MUMBAI — Any connections with the TV series “Qubool Hai” (which ran in installments for fairly long many years ago) is restricted to the two lead players, their characters’ names and the common factor in Mrinal Jha. Otherwise, “Qubool Hai 2.0” merely uses the names, as we said, for a big-budget romantic thriller shot in Belgrade and (supposedly) in Pakistan.
Zoya (Surbhi Jyoti) escapes from an unwanted “nikaah” marriage in Belgrade and on the run, encounters Asad (Karan Singh Grover) by chance, who has come to the city to take part in a sharpshooter competition. Together, they outwit the goons whom Zoya’s would-be husband sends after them and finally reach the airport.
By this time, we know that Asad is no simple sportsman but has other shades to his persona, and is working for Indian espionage. It is also revealed that Zoya is the apple of the eye of her Pakistani defense minister father, Gen. Bakhtiyar (Arif Zakaria) who has kept her away from him for her safety. Asad is working for intelligence chief Malini Sood (Mandira Bedi) and is on a mission. Zoya and her father are the people he is after. But then, how does everything fit in? And what happens next?
On top of everything, the fluctuating relationship between Zoya and Asad is a crucial aspect. Then, there is Asad’s family in India that has to make do with rumors of his love affair with the girl and also worry because he has reached Pakistan by a chartered flight from Belgrade to drop her off safely. And finally, there is Asad’s job within Pakistan, with a rabidly anti-Indian Brigadier and a certain code that must be got by India.
What keeps this convoluted tale afloat are, one, the racy script with some superb dialogues and the terrific chemistry between the lead pair—the raison d’etre for them to be back in this similarly-titled series as their old serial. Surbhi Jyoti is, in one word, magnificent as the hot-headed, impulsive, Pakistani girl who has her own priorities. Karan Singh Grover is shown as a deadpan guy who rarely even smiles and acts with the required deadpan menace.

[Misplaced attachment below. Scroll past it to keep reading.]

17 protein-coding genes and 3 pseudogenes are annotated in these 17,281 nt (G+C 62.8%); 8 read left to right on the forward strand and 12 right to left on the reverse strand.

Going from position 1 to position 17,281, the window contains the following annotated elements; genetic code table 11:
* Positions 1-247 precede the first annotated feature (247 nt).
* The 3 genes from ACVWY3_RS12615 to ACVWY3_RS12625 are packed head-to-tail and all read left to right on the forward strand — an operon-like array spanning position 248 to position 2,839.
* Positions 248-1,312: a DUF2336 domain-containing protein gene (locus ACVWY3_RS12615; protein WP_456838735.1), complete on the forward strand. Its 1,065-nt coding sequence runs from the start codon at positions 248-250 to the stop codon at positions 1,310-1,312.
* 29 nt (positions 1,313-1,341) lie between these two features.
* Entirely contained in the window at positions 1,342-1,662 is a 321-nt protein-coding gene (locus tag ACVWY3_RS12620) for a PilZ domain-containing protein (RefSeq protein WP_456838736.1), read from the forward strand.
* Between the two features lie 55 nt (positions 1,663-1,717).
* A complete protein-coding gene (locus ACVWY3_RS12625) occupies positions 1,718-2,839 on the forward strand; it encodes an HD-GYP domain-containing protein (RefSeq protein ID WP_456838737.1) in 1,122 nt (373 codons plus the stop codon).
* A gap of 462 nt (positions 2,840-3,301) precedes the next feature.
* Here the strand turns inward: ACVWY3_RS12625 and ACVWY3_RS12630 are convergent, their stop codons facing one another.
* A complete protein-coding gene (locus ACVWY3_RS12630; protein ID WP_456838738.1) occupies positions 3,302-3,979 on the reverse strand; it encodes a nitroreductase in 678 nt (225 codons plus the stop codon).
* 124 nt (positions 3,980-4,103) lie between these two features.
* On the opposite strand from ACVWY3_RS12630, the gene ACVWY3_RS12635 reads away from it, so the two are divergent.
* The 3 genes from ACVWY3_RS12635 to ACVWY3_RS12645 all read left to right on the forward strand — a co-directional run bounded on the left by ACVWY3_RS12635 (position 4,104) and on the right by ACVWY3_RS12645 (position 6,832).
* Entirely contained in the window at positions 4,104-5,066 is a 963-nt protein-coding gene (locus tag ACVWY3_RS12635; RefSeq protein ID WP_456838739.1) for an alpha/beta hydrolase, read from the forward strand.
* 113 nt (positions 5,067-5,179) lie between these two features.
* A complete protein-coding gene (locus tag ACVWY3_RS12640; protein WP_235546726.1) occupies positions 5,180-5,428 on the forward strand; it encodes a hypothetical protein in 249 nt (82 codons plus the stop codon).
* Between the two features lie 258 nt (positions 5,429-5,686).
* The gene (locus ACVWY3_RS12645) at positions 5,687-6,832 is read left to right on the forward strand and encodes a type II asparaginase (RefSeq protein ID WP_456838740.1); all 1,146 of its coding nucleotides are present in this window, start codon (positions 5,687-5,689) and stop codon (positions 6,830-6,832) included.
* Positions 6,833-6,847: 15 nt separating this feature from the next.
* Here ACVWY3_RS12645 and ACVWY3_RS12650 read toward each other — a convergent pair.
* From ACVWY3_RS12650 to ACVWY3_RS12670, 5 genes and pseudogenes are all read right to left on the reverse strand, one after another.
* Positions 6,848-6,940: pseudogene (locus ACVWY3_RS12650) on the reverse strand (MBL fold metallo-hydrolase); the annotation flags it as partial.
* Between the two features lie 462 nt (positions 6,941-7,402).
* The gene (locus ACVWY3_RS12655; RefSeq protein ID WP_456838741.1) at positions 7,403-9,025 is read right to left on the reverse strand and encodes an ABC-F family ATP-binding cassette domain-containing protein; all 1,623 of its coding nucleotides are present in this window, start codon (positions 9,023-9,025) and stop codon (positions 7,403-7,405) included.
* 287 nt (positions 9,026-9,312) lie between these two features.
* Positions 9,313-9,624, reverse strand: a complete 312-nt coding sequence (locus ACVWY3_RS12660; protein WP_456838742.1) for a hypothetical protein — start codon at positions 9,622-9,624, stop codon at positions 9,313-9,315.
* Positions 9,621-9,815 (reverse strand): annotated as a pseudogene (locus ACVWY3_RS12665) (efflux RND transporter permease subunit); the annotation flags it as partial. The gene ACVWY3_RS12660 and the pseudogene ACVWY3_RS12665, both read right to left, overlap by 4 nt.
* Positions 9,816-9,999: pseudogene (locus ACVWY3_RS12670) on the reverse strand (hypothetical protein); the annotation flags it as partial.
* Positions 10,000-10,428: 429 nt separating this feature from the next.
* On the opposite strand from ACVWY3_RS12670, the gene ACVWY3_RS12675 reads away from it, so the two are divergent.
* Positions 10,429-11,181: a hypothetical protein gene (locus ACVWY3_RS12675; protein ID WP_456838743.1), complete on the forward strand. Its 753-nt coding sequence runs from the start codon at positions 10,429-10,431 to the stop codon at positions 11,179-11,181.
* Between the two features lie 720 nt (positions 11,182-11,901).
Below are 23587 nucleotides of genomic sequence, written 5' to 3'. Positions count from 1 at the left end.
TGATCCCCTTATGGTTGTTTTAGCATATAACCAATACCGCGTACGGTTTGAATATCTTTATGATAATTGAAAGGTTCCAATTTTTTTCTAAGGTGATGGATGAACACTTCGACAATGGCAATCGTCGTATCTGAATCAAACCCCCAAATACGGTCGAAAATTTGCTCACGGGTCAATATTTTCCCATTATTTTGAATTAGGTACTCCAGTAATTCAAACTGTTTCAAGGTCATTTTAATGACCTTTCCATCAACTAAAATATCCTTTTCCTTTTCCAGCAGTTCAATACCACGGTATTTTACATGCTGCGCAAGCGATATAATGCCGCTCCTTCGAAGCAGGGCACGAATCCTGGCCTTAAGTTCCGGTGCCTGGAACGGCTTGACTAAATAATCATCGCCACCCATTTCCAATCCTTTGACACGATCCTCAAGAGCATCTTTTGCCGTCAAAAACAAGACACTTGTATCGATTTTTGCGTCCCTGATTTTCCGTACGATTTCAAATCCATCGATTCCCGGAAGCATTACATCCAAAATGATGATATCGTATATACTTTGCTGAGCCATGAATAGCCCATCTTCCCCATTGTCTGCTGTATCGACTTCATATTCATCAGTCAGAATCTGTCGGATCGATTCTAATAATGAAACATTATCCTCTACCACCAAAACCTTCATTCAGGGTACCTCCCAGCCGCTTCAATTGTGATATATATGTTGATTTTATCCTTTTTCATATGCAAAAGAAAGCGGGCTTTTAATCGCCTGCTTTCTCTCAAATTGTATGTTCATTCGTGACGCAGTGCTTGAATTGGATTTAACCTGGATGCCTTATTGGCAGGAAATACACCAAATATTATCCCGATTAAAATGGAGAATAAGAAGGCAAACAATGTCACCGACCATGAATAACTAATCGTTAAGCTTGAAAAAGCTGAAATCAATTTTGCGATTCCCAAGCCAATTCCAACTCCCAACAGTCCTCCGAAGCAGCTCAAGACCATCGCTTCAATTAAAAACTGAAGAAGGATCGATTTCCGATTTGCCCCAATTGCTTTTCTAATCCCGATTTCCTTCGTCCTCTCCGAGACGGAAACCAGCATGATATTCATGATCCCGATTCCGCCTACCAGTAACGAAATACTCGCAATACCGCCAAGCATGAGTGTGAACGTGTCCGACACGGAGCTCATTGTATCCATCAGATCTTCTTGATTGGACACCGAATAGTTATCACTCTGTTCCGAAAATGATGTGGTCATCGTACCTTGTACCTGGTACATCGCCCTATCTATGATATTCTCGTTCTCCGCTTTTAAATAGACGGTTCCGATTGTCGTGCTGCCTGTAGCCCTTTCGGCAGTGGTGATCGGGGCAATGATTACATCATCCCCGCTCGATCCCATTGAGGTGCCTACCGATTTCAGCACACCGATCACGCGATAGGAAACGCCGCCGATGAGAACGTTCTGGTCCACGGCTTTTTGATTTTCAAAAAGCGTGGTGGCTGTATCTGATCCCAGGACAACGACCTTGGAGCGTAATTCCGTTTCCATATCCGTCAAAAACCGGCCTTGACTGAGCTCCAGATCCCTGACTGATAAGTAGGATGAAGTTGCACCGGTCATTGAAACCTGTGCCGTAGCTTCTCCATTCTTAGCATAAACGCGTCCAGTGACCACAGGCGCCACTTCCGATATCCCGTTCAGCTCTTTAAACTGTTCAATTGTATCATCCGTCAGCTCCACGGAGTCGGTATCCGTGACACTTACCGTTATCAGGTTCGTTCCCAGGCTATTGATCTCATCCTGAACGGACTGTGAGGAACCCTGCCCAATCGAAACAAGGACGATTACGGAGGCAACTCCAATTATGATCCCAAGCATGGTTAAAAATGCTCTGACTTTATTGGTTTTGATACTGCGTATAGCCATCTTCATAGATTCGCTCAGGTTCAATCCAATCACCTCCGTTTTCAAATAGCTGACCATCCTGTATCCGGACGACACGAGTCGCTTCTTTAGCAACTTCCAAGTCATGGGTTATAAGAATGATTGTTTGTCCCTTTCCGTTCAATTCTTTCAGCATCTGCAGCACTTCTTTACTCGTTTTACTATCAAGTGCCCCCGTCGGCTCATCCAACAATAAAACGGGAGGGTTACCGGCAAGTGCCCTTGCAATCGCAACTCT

The supporting cast sees Arif Zakaria doing very well as the Brigadier who abuses India and Indians, while Gurpreet Bedi as Sana Shaikh, Zoya’s bestie, and Mandira Bedi as the businesslike Damini are excellent in relatively brief roles. The rest of the cast is good.
The action scenes are shot extremely well, and we don’t mean just the fight sequences as those who will watch the series will note. Full marks, also, to the cinematographer for his brilliant camerawork, both in the Belgrade locations and (what is shown as) Pakistan. The music is serviceable. The visual effects also are of high order.
The directors do a skilled job and the crisp length of each episode help. But the downer comes at the end. Cliffhangers now, reprehensibly, are an unavoidable part of most series looking ambitiously at another season, but in a romantic-cum-patriotic drama like this, they make for little sense. And here, the cliffhanger is particularly pointless and absurd.
Wish they had completed at least one angle of the story, the patriotic one or the romantic, if they wanted to keep things pending.
This also brings down my rating by half a star.
Produced by: Abhigyan Jha & Mrinal Jha
Directed by: Ankush Mohla & Glen Barretto
Written by: Mrinal Jha
Starring: Surbhi Jyoti, Karan Singh Grover, Mandira Bedi, Arif Zakaria, Gurpreet Bedi, Lillete Dubey, Saurabh Raj Jain, Aryamann Seth, Abhishek Sharma, Shalini Kapoor Sagar, Daksh Sharma, Vaquar Shaikh & others